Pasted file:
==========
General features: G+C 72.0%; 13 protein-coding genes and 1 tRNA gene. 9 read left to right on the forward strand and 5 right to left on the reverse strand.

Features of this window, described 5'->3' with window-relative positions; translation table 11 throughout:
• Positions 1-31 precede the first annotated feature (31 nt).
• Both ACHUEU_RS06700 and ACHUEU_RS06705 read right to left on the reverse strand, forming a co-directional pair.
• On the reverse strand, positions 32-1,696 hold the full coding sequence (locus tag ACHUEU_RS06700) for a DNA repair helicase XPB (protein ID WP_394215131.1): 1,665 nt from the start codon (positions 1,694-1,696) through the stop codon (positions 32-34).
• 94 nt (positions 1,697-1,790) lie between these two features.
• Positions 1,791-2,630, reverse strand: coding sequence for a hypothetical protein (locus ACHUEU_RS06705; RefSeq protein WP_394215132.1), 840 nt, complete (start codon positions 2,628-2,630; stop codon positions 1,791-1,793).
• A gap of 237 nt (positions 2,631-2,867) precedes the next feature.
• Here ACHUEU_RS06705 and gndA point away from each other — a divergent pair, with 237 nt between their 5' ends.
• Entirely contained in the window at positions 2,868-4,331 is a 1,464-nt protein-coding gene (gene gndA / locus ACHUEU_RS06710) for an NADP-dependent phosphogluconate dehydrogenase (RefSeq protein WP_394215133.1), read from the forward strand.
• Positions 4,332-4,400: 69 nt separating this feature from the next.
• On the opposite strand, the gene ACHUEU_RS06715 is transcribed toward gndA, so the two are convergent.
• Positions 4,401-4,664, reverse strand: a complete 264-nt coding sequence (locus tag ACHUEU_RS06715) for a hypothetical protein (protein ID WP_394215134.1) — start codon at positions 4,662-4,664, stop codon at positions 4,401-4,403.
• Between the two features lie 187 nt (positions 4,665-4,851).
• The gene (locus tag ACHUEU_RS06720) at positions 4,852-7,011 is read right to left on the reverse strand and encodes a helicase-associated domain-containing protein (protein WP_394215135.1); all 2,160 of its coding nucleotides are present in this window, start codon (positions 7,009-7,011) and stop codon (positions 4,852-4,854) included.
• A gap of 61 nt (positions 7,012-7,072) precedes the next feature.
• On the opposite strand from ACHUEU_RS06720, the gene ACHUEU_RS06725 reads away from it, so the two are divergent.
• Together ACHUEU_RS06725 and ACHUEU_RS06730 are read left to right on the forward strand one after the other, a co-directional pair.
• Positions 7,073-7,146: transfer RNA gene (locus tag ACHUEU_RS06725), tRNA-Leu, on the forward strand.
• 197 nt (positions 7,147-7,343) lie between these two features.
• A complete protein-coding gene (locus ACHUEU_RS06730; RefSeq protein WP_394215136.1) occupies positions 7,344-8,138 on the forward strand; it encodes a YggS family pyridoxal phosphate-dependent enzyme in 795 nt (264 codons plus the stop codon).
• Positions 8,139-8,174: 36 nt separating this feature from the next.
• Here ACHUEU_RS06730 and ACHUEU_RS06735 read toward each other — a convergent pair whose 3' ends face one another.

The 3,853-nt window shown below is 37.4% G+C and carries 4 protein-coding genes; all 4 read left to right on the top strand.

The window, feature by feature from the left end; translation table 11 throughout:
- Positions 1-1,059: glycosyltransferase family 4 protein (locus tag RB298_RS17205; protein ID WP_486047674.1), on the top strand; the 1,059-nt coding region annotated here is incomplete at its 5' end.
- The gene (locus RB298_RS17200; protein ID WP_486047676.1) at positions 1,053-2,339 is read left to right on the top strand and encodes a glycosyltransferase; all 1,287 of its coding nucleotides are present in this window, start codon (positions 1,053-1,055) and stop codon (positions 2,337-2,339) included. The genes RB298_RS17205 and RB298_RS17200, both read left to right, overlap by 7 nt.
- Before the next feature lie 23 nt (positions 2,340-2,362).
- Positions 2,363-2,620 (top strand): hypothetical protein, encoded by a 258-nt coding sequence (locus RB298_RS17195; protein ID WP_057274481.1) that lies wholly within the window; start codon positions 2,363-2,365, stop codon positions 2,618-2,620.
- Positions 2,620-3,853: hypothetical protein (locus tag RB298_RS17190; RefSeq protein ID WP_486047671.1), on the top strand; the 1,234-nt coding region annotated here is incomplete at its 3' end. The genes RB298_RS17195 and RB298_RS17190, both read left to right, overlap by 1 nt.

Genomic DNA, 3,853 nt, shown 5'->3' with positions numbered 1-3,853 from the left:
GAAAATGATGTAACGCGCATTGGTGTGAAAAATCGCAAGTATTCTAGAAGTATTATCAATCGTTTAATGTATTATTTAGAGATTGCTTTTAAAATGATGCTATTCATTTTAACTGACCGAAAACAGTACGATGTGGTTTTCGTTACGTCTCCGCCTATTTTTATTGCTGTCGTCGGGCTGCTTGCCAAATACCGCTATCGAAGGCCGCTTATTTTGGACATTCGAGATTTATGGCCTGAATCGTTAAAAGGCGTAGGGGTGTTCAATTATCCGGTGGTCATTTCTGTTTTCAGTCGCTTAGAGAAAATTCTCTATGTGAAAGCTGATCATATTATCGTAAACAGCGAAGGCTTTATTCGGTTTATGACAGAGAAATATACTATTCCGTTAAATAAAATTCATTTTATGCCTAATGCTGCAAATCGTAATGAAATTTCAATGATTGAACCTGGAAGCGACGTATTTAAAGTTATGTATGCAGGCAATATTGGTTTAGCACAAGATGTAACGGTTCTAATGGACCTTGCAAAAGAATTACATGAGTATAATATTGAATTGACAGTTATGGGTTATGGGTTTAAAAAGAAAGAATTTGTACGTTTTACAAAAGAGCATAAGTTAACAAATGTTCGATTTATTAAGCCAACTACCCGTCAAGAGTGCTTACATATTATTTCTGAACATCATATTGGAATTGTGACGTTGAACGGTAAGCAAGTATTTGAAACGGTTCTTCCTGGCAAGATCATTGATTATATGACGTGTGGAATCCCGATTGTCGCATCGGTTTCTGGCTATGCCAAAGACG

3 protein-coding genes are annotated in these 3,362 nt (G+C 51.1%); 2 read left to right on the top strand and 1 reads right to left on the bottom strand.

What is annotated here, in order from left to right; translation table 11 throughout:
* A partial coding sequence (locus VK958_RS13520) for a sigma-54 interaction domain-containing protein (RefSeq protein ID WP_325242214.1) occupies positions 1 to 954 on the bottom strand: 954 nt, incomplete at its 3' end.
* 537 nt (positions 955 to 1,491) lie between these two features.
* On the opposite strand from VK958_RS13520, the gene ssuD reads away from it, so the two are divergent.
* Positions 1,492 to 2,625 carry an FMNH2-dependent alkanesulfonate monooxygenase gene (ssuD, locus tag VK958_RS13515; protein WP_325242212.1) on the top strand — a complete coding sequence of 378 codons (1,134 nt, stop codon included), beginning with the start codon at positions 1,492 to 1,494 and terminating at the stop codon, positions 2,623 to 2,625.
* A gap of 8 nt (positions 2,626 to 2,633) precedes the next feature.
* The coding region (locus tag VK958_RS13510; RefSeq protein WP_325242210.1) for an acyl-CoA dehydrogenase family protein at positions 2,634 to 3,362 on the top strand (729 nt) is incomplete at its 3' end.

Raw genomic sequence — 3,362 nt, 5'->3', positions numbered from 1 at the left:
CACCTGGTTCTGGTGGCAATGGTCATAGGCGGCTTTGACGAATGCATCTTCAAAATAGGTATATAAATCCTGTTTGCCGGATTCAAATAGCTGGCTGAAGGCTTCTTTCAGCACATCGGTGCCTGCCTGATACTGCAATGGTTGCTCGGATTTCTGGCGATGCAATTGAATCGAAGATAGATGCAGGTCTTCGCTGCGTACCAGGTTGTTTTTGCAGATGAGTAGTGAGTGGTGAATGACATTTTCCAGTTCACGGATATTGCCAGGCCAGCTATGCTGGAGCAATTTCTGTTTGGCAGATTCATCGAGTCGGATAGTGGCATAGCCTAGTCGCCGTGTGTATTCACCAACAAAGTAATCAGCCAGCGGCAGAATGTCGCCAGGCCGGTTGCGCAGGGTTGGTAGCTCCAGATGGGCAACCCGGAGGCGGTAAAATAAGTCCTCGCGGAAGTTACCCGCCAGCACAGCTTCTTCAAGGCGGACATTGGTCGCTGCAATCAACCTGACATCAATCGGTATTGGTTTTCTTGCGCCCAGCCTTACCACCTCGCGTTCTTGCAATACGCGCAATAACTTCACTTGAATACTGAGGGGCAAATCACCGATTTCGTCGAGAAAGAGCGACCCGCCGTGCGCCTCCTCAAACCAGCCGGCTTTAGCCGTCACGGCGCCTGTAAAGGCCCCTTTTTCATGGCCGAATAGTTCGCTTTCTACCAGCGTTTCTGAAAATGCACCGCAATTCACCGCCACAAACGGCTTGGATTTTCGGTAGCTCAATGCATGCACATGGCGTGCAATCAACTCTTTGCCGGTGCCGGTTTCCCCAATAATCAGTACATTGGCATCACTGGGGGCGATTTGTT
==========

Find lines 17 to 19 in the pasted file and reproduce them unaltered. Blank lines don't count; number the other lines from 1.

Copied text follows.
• On the opposite strand from ACHUEU_RS06720, the gene ACHUEU_RS06725 reads away from it, so the two are divergent.
• Together ACHUEU_RS06725 and ACHUEU_RS06730 are read left to right on the forward strand one after the other, a co-directional pair.
• Positions 7,073-7,146: transfer RNA gene (locus tag ACHUEU_RS06725), tRNA-Leu, on the forward strand.